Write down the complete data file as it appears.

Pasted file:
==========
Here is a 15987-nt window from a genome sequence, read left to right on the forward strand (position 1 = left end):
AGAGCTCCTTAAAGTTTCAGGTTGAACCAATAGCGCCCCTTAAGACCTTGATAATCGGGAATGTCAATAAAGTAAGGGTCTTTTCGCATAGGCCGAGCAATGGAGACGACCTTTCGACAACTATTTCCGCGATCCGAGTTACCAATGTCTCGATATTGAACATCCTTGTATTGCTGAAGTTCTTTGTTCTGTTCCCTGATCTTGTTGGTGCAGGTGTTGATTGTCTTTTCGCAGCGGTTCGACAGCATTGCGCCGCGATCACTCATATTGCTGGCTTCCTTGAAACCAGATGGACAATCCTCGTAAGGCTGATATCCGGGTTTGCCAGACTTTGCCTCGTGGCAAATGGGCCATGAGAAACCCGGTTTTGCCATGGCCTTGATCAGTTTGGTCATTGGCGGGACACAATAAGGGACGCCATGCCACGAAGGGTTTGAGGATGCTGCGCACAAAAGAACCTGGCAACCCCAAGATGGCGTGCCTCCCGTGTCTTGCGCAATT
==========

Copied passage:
Here is a 15987-nt window from a genome sequence, read left to right on the forward strand (position 1 = left end):
AGAGCTCCTTAAAGTTTCAGGTTGAACCAATAGCGCCCCTTAAGACCTTGATAATCGGGAATGTCAATAAAGTAAGGGTCTTTTCGCATAGGCCGAGCAATGGAGACGACCTTTCGACAACTATTTCCGCGATCCGAGTTACCAATGTCTCGATATTGAACATCCTTGTATTGCTGAAGTTCTTTGTTCTGTTCCCTGATCTTGTTGGTGCAGGTGTTGATTGTCTTTTCGCAGCGGTTCGACAGCATTGCGCCGCGATCACTCATATTGCTGGCTTCCTTGAAACCAGATGGACAATCCTCGTAAGGCTGATATCCGGGTTTGCCAGACTTTGCCTCGTGGCAAATGGGCCATGAGAAACCCGGTTTTGCCATGGCCTTGATCAGTTTGGTCATTGGCGGGACACAATAAGGGACGCCATGCCACGAAGGGTTTGAGGATGCTGCGCACAAAAGAACCTGGCAACCCCAAGATGGCGTGCCTCCCGTGTCTTGCGCAATT